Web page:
Gun club president: 'Comply, until we can change it'

By Erika Mahoney

May 3, 2013 Updated May 3, 2013 at 12:09 AM EDT

Oxford, NY (WBNG Binghamton) Nearly four months after New York state passed some of the strictest gun control measures in the nation, many questions remain.

Chenango County residents packed the Oxford Rod and Gun Club Thursday night to try to find answers and a sympathetic ear in Albany.

"I think the politicians make it very, very complicated because they don't know what they are doing," Eileen Youngs said.

Assemblyman Clifford Crouch (R- 122nd) hosted the forum, along with Chenango County Sheriff Ernest Cutting Jr.

Both remain steadfastly against SAFE Act, but believe in making sure their constituents understand the provisions of the law.

'There's a lot of misunderstanding right now," Cutting said. "But I think these forums will help put people's mind at ease, and hopefully let us look to the future. Hopefully we can repeal some aspects of this law."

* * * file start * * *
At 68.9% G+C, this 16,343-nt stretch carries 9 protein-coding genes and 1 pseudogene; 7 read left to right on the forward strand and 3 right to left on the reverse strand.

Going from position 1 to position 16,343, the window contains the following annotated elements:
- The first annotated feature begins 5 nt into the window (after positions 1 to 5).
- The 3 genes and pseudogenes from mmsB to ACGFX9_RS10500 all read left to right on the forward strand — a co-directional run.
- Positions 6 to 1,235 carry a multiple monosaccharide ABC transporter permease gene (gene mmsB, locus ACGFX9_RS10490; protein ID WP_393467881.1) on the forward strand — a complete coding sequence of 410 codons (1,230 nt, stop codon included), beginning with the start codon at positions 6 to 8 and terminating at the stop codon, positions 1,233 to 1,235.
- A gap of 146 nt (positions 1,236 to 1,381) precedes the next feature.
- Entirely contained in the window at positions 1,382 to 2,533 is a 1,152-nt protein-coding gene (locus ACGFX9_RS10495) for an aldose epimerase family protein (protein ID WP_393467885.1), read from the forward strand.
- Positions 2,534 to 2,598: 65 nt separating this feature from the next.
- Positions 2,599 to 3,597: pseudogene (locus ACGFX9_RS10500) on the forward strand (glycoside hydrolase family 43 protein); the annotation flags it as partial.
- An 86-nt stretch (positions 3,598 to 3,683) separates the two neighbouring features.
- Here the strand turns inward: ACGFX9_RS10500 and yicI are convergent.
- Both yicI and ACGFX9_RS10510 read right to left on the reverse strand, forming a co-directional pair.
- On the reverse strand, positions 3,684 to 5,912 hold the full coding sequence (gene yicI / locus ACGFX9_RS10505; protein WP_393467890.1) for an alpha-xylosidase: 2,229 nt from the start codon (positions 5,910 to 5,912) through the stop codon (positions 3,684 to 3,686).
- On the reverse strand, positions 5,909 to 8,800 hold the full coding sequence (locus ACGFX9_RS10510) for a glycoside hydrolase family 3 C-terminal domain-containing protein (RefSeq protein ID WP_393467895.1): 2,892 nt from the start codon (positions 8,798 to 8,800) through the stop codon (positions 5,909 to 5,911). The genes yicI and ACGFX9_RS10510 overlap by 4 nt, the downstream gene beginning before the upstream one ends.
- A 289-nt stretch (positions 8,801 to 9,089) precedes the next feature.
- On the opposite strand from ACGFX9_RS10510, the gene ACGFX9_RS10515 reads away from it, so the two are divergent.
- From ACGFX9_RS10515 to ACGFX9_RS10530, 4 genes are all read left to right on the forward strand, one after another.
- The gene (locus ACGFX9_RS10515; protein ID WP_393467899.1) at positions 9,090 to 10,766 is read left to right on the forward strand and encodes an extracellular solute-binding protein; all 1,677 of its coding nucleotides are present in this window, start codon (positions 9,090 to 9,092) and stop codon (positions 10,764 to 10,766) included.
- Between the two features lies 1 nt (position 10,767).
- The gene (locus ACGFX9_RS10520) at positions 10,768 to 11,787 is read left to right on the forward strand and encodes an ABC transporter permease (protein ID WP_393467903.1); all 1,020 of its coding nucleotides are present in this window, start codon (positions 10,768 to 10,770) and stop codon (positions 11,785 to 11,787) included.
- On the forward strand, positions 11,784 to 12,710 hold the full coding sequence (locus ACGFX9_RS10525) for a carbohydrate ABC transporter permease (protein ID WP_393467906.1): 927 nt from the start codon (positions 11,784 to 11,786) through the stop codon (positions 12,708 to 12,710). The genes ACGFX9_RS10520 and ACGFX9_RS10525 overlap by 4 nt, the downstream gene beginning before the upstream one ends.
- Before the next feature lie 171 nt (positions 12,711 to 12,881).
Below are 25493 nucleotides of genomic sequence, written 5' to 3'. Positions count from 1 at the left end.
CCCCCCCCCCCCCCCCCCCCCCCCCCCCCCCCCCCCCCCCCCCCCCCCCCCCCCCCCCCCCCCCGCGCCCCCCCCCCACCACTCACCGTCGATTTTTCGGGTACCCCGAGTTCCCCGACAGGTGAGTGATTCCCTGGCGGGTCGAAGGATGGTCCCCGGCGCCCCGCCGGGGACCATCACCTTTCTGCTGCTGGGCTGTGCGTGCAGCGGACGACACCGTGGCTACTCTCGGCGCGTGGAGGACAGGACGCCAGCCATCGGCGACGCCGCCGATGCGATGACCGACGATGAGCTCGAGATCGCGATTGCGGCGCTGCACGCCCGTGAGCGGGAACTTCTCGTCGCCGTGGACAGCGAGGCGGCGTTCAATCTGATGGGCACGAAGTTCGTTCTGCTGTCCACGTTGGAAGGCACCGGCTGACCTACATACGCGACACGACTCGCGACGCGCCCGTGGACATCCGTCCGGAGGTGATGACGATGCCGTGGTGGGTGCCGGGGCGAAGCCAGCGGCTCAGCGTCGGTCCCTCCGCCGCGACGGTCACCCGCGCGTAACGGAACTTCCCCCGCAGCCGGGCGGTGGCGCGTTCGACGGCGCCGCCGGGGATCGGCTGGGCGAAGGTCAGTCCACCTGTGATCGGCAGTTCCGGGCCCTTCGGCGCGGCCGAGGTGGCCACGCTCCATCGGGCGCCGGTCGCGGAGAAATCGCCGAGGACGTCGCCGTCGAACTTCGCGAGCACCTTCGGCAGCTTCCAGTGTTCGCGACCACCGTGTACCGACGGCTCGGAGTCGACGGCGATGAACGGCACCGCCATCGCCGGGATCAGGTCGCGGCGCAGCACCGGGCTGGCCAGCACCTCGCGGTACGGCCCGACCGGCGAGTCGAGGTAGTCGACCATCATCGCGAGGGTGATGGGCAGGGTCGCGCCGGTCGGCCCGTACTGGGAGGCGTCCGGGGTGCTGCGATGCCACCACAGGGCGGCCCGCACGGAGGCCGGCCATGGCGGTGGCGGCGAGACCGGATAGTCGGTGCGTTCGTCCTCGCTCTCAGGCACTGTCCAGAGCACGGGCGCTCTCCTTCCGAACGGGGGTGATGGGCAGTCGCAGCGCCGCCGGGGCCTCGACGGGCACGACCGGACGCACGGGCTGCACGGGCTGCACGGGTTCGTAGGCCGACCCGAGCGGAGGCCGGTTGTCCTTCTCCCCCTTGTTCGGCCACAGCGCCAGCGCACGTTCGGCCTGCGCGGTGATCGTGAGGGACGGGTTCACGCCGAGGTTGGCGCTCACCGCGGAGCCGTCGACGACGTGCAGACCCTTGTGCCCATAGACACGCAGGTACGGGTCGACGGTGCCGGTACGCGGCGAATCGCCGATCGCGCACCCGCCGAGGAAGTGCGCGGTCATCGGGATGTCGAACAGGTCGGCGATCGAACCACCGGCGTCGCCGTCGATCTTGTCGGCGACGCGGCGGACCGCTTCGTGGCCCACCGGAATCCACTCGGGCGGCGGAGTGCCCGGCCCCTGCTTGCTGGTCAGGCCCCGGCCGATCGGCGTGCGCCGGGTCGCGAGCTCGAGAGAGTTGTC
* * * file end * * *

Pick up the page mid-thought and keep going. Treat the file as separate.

It was only a matter of time before the dialogue about the act turned to disapproval of it.

Residents may be complying now, but many continue the fight to have the legislation overturned.

"[I am] signing petitions where I can, speaking to everyone who will listen to me, and a few of them who won't, and hosting things like this," said Allan Youngs, president of the Oxford Rod and Gun Club.

And they have support.

"It's very confusing, and quite frankly, poorly written," Crouch said. "I think it had to be done in a haste. That's the only way I can explain it. They didn't even spell muzzle brake right."

Crouch said at least three lawsuits have been filed against the NY SAFE Act, asking for an injunction on the law. He says the National Rifle Association and its New York affiliate are the plaintiffs in one.

For some of Chenango County residents in attendance Thursday, the right to bear arms is a way of life. And they say, they will continue to stand up for that right.

Sheriff Cutting said his office will enforce the laws, but they won't go from house to house asking people to turn over their firearms.

Crouch said this is the first of three planned forums he will be holding throughout his district.